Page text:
How to Best a Marquess
Grade : C

There’s nothing particularly bad about Janna MacGregor’s How to Best a Marquess - except for the fact that it isn’t particularly good.

Blythe – Beth - Howell, who went from being an eligible heiress to the wife (or at least one-third of one) of a trigamist who “drowned in a mud puddle”, wants to hit the road. Trapped in social infamy, she’s resolved to find her lost dowry. For support on this journey she turns to her first love, Julian Raleah, Marquess of Grayson. Julian is a working aristocrat - he applies his physics studies to the creation of steam engines - and is so broke he wears only black so no one notices he’s always in the same clothes. He needs funds for his projects and Beth offers half her dowry if they can find it. Away they go.

The title How to Best a Marquess is somewhat misleading. It’s a title with a lot of verve, suggesting competition and clashing protagonists. It would really have better been titled How to Nurture an Heiress. I mentally labeled Julian The Pinterest Marquess, because he’s so full of kind words, tender gestures, and can put on a marriage proposal involving “wading pools blazing with floating candles” that feels ripped straight from a Pinterest board named Romantic Daydreams.

The writing is a real weak point. Sentences range from so forgettable they leave less of an impression than a cat on a sofa cushion (at least the cat leaves a few hairs behind) to so awkwardly sentimental or obvious that they bring on the same shudder one has at the sound of a squeaky hinge. A prime example is Julian’s reflections on Beth’s “magnificent blue orbs” that “You could drown in . . . and never want to be rescued”. One hopes his steam engine ideas are more original or the man will never obtain a patent. The secondary characters are either wasted (a pig farmer named Monday surely deserves more page time) or fail miserably at being charming (see Julian’s BFF/valet). The book’s saving grace is the chemistry between Beth and Julian, which proves that it is, in fact, possible to make a fire from damp kindling. It’s sexy, even when Beth describes an orgasm as “Like a thousand glowworms were lit up inside me and proclaiming to the world they were alive and looking for their mates.”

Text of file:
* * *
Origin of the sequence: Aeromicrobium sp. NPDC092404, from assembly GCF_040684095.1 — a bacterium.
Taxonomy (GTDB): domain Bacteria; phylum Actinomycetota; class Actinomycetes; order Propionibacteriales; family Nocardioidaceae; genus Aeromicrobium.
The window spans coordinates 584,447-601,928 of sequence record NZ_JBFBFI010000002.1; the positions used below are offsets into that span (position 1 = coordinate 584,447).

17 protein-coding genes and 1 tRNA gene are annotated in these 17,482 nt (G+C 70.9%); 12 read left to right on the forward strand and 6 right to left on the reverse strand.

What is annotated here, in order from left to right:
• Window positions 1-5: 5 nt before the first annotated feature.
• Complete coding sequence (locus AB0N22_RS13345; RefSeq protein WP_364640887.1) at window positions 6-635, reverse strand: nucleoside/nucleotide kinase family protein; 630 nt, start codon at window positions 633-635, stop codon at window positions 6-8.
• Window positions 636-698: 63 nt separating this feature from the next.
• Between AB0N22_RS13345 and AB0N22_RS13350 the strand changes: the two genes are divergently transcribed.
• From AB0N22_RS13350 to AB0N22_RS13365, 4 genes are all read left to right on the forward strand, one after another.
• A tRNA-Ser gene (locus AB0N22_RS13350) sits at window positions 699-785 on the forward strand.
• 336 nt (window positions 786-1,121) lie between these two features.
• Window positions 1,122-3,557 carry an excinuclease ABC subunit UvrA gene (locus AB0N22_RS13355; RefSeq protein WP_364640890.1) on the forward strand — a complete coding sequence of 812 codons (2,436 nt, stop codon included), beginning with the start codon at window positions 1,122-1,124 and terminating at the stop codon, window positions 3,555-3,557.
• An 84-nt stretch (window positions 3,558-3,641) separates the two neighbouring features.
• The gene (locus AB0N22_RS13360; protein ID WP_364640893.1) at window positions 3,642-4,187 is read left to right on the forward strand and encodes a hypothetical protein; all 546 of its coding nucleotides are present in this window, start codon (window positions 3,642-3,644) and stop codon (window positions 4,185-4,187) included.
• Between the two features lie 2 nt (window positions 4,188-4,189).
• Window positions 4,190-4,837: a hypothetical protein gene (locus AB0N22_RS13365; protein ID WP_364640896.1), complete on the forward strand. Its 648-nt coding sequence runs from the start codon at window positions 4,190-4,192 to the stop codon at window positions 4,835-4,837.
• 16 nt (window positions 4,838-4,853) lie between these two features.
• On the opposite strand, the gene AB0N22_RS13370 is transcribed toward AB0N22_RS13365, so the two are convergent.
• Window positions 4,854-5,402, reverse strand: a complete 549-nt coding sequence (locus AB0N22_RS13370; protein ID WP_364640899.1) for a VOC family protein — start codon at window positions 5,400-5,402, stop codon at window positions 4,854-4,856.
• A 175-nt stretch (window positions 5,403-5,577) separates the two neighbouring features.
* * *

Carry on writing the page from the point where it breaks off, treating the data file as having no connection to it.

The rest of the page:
The book is like a sailboat on a nearly windless sea. Without the propulsion of bantering dialogue or clever writing, it just drifts pleasantly, in the general direction of the destination. The story might make much of Julian’s tech innovations, but none of the potent energy of the Industrial Age is present in How to Best a Marquess.

Reviewed by Charlotte Elliott
Grade : C

Sensuality: Warm

Review Date : May 11, 2023

Publication Date: 04/2023

Recent Comments …

  1. What kept me reading was the sheer unpredictability of the storyline. I knew David’s and Chelsea’s paths would cross again…

Charlotte Elliott

Part-time cowgirl, part-time city girl. Always working on converting all my friends into romance readers ("Charlotte, that was the raunchiest thing I have ever read!").
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